At Johnson Level and Tool in suburban Milwaukee, the Trump administration's thrust-and-parry trade moves with China and other countries have left the company bracing for up to $3.7 million in extra costs annually because of higher tariffs on imports, including some of its levels that are made in China.
The company has a range of options to try to blunt its higher costs - from raising prices on the levels it sells to big box stores to potentially moving some of its manufacturing now done in China to another country to avoid tariffs.
But as companies across America struggle to adapt to the higher prices from import taxes, the options that officials at Johnson Level and Tool face underscore there are no easy answers - and no surefire way to avoid paying more for indispensable imports. As Trump's tariffs on countless U.S. imports take root, some of the largest U.S. corporations have warned that higher prices are coming.
For many such companies, a key internal question is whether to absorb the higher costs themselves, at least temporarily, to avoid losing customers - or raise prices immediately. Johnson Level has chosen to raise its prices for the stores that buy its products by 8 percent to 10 percent to match its higher costs imposed by the tariffs.
Levels are a basic tool essential for things like getting doorways square and hanging pictures straight. Though Johnson manufactures some of its levels in Mequon, it imports others that are cheaper to make in China because their tooling machines cost just one-tenth what they do in the U.S., said Paul Buzzell, the company's chief financial officer. About half of the levels the company sells are imported from China.
The uncertainty over how long the tariffs will remain in place has made it harder to find a solution, Buzzell said. He said he always assumed that if the U.S. increased tariffs, it would give businesses a year or two to prepare by making adjustments with their suppliers.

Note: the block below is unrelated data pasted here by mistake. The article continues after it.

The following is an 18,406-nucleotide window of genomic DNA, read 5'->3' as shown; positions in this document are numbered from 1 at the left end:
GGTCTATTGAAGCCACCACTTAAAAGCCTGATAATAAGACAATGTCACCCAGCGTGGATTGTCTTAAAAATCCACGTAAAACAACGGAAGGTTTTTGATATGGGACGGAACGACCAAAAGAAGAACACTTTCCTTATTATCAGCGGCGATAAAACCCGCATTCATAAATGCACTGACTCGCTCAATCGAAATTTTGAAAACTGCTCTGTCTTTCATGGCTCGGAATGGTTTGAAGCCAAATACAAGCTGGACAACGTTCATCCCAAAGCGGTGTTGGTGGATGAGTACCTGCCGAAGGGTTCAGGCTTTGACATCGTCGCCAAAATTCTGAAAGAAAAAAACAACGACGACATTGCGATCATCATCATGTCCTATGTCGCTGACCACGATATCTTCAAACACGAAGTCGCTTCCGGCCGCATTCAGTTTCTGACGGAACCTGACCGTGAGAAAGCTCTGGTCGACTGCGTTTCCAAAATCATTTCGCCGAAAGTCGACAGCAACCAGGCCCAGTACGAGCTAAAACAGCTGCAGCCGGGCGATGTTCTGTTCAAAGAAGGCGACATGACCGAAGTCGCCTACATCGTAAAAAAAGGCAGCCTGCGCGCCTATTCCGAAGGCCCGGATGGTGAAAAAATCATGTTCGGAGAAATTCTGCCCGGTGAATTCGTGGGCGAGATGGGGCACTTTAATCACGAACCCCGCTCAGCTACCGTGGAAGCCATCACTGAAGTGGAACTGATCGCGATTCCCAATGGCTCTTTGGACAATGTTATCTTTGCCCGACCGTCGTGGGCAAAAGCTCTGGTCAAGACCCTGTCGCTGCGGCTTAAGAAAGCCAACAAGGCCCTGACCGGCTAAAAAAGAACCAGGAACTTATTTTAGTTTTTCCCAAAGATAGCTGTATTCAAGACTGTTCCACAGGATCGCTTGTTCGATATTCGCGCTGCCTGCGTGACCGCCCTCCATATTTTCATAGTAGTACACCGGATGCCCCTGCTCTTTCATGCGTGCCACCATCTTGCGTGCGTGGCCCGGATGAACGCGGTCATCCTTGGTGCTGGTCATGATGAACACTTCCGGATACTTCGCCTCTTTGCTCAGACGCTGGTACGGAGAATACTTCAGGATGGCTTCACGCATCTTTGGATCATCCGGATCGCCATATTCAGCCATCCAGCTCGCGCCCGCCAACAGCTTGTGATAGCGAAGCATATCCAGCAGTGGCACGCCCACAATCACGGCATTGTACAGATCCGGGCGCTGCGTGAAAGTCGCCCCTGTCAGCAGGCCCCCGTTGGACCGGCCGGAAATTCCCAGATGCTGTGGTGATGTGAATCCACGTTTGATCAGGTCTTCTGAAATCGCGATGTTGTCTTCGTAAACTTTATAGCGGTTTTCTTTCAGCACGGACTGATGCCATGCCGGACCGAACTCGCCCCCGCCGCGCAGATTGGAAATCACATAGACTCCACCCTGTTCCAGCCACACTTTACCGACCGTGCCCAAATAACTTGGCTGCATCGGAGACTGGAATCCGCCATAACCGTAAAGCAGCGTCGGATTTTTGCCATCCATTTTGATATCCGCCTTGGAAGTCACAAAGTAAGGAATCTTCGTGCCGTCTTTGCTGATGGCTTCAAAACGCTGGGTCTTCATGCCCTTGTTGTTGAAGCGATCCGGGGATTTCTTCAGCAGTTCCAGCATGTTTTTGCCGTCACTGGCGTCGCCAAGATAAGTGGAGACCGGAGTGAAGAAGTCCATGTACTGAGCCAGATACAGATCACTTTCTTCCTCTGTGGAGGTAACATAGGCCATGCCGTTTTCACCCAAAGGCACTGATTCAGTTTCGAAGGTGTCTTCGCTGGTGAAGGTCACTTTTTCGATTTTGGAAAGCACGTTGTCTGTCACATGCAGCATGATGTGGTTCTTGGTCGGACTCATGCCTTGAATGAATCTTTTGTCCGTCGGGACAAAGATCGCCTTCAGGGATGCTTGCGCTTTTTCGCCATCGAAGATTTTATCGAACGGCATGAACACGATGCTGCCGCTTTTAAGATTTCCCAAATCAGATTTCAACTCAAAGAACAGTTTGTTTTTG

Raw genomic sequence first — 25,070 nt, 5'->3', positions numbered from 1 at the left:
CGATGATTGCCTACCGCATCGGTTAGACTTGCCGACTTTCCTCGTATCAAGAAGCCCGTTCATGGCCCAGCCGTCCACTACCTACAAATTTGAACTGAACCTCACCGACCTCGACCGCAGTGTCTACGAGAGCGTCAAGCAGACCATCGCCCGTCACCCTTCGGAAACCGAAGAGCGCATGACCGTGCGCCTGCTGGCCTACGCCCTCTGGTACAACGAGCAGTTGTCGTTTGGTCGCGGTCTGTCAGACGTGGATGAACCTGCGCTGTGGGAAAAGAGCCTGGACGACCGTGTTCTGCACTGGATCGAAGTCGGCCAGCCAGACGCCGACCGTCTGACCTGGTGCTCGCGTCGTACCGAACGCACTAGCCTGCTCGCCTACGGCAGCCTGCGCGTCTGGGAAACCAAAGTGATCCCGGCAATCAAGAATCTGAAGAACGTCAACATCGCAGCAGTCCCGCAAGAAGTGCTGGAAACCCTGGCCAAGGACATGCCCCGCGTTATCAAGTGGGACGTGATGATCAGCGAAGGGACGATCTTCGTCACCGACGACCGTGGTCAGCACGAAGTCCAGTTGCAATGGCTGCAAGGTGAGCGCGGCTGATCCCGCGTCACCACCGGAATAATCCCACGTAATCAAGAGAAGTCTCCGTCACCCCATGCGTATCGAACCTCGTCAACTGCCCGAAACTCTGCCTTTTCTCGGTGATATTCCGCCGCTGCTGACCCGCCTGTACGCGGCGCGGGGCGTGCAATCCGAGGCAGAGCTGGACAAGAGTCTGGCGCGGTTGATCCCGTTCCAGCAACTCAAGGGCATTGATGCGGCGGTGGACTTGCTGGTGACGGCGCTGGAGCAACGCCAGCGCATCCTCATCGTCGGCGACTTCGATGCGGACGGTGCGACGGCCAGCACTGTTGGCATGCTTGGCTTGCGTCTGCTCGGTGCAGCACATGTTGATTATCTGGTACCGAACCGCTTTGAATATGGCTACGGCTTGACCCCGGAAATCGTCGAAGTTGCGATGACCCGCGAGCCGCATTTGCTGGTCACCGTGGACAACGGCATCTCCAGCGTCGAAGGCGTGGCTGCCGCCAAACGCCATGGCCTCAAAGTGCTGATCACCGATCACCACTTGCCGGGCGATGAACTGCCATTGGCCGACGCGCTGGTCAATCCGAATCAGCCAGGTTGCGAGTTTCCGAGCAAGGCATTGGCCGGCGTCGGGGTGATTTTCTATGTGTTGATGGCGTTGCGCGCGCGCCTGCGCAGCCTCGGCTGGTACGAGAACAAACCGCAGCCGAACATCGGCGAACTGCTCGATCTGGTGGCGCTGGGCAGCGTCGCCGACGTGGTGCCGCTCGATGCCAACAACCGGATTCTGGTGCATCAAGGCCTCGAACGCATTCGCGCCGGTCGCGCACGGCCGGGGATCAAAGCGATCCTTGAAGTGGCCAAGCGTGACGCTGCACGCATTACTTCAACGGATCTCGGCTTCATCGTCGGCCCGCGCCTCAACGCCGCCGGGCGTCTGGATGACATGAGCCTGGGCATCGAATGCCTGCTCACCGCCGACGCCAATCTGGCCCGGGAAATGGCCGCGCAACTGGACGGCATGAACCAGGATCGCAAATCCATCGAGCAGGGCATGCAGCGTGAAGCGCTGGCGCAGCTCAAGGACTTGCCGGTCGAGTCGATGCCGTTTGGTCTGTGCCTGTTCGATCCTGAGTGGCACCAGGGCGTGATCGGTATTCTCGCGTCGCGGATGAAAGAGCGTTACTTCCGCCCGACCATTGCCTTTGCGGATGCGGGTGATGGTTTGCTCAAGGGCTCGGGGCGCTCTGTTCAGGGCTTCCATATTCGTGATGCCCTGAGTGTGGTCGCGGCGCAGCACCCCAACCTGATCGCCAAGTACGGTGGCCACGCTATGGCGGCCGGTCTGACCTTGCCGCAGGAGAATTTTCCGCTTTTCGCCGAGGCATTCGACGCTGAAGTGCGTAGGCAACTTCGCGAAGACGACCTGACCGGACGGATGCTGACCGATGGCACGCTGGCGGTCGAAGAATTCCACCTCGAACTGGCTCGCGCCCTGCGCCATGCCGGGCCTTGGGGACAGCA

That was the assumption, he said, when the company "started investing in our suppliers and relationships in China."
"We have this uncertainty, and almost overnight our business really has changed and so the competitive landscape is different," Buzzell said.
The first tariffs on Chinese steel and aluminum in June didn't affect Johnson Level; the company doesn't import those raw materials. But in July, a second round of tariffs on $50 billion worth of Chinese imports covering hundreds of items, including all the levels and laser levels the company imports, meaning they were now paying 25 percent more for those.
Despite its decline over the years, manufacturing still plays a central role in Wisconsin's economy, making the survival of companies like Johnson Level essential to the state.
About 16 percent of Wisconsin's workforce is in manufacturing - second only to Indiana, according to the National Association of Manufacturers . And global trade - whether involving manufacturing, farming or other industries - supports about 800,000 jobs in the state, according to the advocacy group U.S. Chamber of Commerce . That's roughly a quarter of the state's total workforce.
In business since 1947, Johnson Level and Tool sells levels and measuring tools to stores nationwide, including Home Depot, Menards, Lowe's and Ace Hardware.